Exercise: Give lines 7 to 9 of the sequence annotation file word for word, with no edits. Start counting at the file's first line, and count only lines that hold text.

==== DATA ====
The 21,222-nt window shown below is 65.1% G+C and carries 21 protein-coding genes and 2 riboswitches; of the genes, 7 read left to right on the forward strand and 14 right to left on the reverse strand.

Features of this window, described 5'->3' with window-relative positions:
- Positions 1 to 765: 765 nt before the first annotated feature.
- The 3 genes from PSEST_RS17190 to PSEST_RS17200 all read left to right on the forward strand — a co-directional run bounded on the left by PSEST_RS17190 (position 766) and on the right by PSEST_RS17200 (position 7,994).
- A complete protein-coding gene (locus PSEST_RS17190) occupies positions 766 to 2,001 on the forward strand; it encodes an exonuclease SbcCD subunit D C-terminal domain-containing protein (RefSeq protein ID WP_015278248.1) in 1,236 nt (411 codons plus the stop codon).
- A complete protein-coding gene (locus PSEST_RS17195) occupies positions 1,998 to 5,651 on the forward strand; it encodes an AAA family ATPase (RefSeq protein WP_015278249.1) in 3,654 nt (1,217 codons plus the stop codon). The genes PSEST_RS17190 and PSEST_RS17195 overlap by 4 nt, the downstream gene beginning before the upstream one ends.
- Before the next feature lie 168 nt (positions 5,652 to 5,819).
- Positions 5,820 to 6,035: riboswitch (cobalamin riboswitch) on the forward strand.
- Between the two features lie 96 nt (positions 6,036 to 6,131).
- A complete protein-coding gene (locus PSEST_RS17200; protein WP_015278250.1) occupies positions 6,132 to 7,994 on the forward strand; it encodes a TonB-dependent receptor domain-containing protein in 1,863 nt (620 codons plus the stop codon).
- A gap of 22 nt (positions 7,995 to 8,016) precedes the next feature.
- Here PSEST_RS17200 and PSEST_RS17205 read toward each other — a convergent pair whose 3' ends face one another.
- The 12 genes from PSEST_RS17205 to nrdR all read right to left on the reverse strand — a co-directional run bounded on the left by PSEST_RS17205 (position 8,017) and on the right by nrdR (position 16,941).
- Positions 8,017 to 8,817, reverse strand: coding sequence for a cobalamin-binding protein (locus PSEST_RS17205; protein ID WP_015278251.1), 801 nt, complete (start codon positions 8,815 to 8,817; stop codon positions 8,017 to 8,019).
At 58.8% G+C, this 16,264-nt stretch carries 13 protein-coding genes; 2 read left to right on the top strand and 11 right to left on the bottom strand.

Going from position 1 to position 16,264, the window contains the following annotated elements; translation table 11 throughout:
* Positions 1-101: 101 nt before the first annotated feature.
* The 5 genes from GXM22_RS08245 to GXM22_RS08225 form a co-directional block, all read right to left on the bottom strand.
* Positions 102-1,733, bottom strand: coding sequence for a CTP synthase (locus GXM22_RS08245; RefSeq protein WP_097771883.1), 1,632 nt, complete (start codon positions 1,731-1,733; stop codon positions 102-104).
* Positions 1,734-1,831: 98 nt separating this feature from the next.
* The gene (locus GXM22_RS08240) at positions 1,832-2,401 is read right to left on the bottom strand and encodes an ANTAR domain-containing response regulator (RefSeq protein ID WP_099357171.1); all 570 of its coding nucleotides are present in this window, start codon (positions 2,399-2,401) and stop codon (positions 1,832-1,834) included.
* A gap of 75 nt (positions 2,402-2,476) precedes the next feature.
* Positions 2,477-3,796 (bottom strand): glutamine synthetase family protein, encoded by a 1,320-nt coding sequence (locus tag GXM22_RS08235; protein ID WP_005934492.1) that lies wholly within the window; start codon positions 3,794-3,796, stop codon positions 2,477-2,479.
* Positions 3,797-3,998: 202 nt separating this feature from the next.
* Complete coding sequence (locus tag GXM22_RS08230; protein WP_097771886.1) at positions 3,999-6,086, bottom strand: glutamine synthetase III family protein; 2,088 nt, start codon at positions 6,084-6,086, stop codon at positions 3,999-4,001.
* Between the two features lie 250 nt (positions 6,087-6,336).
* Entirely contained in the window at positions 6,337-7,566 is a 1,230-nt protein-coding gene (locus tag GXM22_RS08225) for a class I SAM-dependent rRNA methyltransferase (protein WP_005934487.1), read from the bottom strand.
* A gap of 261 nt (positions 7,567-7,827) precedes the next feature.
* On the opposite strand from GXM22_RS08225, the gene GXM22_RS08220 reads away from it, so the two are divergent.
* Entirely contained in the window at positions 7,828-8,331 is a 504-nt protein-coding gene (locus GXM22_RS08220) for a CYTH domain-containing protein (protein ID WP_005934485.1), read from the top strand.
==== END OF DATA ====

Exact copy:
- Before the next feature lie 168 nt (positions 5,652 to 5,819).
- Positions 5,820 to 6,035: riboswitch (cobalamin riboswitch) on the forward strand.
- Between the two features lie 96 nt (positions 6,036 to 6,131).